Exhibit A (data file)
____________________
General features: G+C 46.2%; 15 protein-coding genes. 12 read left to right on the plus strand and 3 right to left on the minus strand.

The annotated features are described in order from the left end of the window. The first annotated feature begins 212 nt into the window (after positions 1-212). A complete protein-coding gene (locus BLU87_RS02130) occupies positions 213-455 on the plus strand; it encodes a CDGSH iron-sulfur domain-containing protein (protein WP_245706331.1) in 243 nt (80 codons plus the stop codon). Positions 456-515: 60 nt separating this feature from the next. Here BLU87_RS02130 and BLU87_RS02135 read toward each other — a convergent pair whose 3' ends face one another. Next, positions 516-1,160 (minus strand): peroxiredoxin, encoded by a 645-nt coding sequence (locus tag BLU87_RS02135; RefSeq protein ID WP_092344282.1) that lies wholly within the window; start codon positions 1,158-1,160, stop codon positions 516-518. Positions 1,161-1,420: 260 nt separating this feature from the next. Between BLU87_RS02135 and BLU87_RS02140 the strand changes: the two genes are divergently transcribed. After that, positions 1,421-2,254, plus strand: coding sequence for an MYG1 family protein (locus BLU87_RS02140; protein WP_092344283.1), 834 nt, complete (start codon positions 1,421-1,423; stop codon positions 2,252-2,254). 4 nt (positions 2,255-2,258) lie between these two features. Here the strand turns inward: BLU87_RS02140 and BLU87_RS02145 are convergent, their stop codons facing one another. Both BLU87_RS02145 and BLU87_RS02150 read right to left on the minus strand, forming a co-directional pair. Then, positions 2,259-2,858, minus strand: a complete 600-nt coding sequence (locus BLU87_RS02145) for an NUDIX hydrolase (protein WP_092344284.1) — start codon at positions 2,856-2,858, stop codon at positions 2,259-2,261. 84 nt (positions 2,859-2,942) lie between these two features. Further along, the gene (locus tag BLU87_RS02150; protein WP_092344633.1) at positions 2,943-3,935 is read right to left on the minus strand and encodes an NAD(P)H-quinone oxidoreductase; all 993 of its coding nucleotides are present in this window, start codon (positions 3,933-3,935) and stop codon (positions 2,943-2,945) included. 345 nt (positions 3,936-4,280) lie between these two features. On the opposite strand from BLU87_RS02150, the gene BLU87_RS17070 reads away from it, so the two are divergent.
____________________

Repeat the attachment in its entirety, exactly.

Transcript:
General features: G+C 46.2%; 15 protein-coding genes. 12 read left to right on the plus strand and 3 right to left on the minus strand.

The annotated features are described in order from the left end of the window. The first annotated feature begins 212 nt into the window (after positions 1-212). A complete protein-coding gene (locus BLU87_RS02130) occupies positions 213-455 on the plus strand; it encodes a CDGSH iron-sulfur domain-containing protein (protein WP_245706331.1) in 243 nt (80 codons plus the stop codon). Positions 456-515: 60 nt separating this feature from the next. Here BLU87_RS02130 and BLU87_RS02135 read toward each other — a convergent pair whose 3' ends face one another. Next, positions 516-1,160 (minus strand): peroxiredoxin, encoded by a 645-nt coding sequence (locus tag BLU87_RS02135; RefSeq protein ID WP_092344282.1) that lies wholly within the window; start codon positions 1,158-1,160, stop codon positions 516-518. Positions 1,161-1,420: 260 nt separating this feature from the next. Between BLU87_RS02135 and BLU87_RS02140 the strand changes: the two genes are divergently transcribed. After that, positions 1,421-2,254, plus strand: coding sequence for an MYG1 family protein (locus BLU87_RS02140; protein WP_092344283.1), 834 nt, complete (start codon positions 1,421-1,423; stop codon positions 2,252-2,254). 4 nt (positions 2,255-2,258) lie between these two features. Here the strand turns inward: BLU87_RS02140 and BLU87_RS02145 are convergent, their stop codons facing one another. Both BLU87_RS02145 and BLU87_RS02150 read right to left on the minus strand, forming a co-directional pair. Then, positions 2,259-2,858, minus strand: a complete 600-nt coding sequence (locus BLU87_RS02145) for an NUDIX hydrolase (protein WP_092344284.1) — start codon at positions 2,856-2,858, stop codon at positions 2,259-2,261. 84 nt (positions 2,859-2,942) lie between these two features. Further along, the gene (locus tag BLU87_RS02150; protein WP_092344633.1) at positions 2,943-3,935 is read right to left on the minus strand and encodes an NAD(P)H-quinone oxidoreductase; all 993 of its coding nucleotides are present in this window, start codon (positions 3,933-3,935) and stop codon (positions 2,943-2,945) included. 345 nt (positions 3,936-4,280) lie between these two features. On the opposite strand from BLU87_RS02150, the gene BLU87_RS17070 reads away from it, so the two are divergent.